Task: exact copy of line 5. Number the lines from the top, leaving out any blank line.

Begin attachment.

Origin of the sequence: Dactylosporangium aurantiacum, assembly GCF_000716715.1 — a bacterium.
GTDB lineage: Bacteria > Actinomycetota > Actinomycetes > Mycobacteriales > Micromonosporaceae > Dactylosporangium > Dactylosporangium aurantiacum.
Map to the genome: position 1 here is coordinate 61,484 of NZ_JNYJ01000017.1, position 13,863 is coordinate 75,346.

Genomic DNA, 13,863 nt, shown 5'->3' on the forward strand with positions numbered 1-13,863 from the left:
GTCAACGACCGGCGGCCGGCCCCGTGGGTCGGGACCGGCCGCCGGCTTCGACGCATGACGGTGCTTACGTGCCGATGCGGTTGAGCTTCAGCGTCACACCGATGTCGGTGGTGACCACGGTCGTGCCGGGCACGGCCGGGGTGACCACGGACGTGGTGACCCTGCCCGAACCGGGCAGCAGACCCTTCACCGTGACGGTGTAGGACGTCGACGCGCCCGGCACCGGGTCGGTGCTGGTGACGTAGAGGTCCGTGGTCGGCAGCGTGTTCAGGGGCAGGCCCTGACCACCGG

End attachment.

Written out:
GTCAACGACCGGCGGCCGGCCCCGTGGGTCGGGACCGGCCGCCGGCTTCGACGCATGACGGTGCTTACGTGCCGATGCGGTTGAGCTTCAGCGTCACACCGATGTCGGTGGTGACCACGGTCGTGCCGGGCACGGCCGGGGTGACCACGGACGTGGTGACCCTGCCCGAACCGGGCAGCAGACCCTTCACCGTGACGGTGTAGGACGTCGACGCGCCCGGCACCGGGTCGGTGCTGGTGACGTAGAGGTCCGTGGTCGGCAGCGTGTTCAGGGGCAGGCCCTGACCACCGG